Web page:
2) A stock clerk was cleaning up a storeroom in a Hawaii business and drank from a soda can in the process. A few days later he became seriously ill and died – specific symptoms were listed, and the “Centers for Disease Control” in Atlanta was quoted for advice they gave on the cause and the event. It was claimed that pathogens were present on the can, having landed there from dust infected by rat urine and droppings.
However, the event never happened, and the Centers for Disease Control never gave the warnings listed in the wild story. It is, of course, a good idea to wash off the tops of cans before you put your mouth on them, but not because of the story made up here.
Finally, it is a widespread belief among the medical community in California that hundreds of people each year need to be treated for “Violin Spider Bites”. Patients come to the doctor complaining of “spider bites” (even though they never actually saw a spider) or an open sore that the doctor immediately diagnoses as a bite from this spider. Treatment begins to control the spreading infection.
There even is one notorious incident where the major news media reported a female patient in Southern California entering a hospital, slipping into a coma that lasted 3 months, and while in the coma had parts of both legs, both arms, and her nose amputated by the doctors due to infections. The news media reported that the infections were caused by “Violin Spider Bites”, and people in California went into a panic. I spoke with homeowners 400 miles away from the alleged attack area, who were afraid to go into their homes for fear the spiders would be there.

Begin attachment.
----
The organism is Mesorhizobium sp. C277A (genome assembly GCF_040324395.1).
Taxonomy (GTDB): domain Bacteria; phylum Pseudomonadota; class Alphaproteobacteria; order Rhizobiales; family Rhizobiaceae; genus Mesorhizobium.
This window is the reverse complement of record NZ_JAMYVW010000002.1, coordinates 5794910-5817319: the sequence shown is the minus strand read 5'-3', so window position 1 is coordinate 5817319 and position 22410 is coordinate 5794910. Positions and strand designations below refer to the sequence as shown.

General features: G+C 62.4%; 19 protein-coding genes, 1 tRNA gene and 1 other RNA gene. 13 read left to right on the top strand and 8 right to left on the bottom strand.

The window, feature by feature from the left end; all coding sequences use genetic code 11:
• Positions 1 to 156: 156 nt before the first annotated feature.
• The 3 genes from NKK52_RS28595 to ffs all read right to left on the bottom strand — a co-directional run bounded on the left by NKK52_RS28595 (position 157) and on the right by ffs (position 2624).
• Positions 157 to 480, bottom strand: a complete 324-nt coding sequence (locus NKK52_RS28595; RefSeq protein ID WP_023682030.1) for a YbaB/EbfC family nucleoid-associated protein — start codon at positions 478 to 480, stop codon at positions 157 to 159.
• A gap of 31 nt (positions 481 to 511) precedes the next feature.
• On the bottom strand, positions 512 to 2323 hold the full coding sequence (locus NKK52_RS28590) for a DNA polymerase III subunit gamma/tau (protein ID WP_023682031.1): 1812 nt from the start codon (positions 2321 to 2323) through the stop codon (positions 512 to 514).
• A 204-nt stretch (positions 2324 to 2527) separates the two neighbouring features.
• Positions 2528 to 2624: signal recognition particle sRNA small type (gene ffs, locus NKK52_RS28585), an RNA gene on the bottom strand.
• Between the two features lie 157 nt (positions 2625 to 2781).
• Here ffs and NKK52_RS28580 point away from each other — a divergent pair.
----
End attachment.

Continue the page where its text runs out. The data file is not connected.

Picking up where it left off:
As it turns out, in this case, doctors did NOT diagnose the infections as being a result of spider bites, but a reporter somehow heard someone say “it looks like a Violin Spider bite”, and the rumor grew a life of its own. The patient, it seems, already was on medication to control her severe problems with poor blood circulation.
The fact is, and it has been stated emphatically many times by the University of California Entomology Department experts, that the Violin Spider – also called the Brown Recluse Spider – is NOT a resident of California. It has been found a total of 4 times EVER in this state, in isolated incidents as a result of the spider hitch-hiking in some packaging or furniture from other areas of the United States where it is very common. Entomology and spider experts believe that the vast majority of such complaints of “open sores” appearing on people are the result of bacterial infections, and not spider bites.
But what about bed bugs, since this website is about bed bugs and their removal? Some insects are natural bed bug predators that eat bed bugs. These insects and spiders can be drawn to infestations or high populations of bed bugs in certain areas. They might help give away the bed bug’s location. If it is mishandled it may bite humans in defense.